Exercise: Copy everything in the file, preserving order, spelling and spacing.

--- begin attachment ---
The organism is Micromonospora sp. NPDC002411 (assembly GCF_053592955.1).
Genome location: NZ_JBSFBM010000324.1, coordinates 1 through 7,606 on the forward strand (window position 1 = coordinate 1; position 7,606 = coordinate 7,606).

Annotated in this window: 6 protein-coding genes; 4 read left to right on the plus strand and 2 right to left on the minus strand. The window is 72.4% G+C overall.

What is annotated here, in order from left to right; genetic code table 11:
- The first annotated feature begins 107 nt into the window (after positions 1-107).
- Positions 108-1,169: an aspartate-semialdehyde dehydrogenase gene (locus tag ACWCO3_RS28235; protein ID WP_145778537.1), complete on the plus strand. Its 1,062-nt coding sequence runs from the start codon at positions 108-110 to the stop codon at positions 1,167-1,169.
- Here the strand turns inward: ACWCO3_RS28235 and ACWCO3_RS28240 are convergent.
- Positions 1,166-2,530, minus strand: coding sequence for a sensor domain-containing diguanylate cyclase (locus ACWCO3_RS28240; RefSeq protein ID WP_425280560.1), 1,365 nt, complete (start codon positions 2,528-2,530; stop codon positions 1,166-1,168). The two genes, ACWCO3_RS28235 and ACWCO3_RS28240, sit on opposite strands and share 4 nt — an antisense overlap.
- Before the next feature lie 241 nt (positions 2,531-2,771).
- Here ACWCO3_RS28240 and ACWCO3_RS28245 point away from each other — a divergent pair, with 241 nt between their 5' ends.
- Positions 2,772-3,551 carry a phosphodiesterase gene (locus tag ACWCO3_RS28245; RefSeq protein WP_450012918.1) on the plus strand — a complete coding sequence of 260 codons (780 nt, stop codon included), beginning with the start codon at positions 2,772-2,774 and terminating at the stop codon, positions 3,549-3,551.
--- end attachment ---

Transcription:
The organism is Micromonospora sp. NPDC002411 (assembly GCF_053592955.1).
Genome location: NZ_JBSFBM010000324.1, coordinates 1 through 7,606 on the forward strand (window position 1 = coordinate 1; position 7,606 = coordinate 7,606).

Annotated in this window: 6 protein-coding genes; 4 read left to right on the plus strand and 2 right to left on the minus strand. The window is 72.4% G+C overall.

What is annotated here, in order from left to right; genetic code table 11:
- The first annotated feature begins 107 nt into the window (after positions 1-107).
- Positions 108-1,169: an aspartate-semialdehyde dehydrogenase gene (locus tag ACWCO3_RS28235; protein ID WP_145778537.1), complete on the plus strand. Its 1,062-nt coding sequence runs from the start codon at positions 108-110 to the stop codon at positions 1,167-1,169.
- Here the strand turns inward: ACWCO3_RS28235 and ACWCO3_RS28240 are convergent.
- Positions 1,166-2,530, minus strand: coding sequence for a sensor domain-containing diguanylate cyclase (locus ACWCO3_RS28240; RefSeq protein ID WP_425280560.1), 1,365 nt, complete (start codon positions 2,528-2,530; stop codon positions 1,166-1,168). The two genes, ACWCO3_RS28235 and ACWCO3_RS28240, sit on opposite strands and share 4 nt — an antisense overlap.
- Before the next feature lie 241 nt (positions 2,531-2,771).
- Here ACWCO3_RS28240 and ACWCO3_RS28245 point away from each other — a divergent pair, with 241 nt between their 5' ends.
- Positions 2,772-3,551 carry a phosphodiesterase gene (locus tag ACWCO3_RS28245; RefSeq protein WP_450012918.1) on the plus strand — a complete coding sequence of 260 codons (780 nt, stop codon included), beginning with the start codon at positions 2,772-2,774 and terminating at the stop codon, positions 3,549-3,551.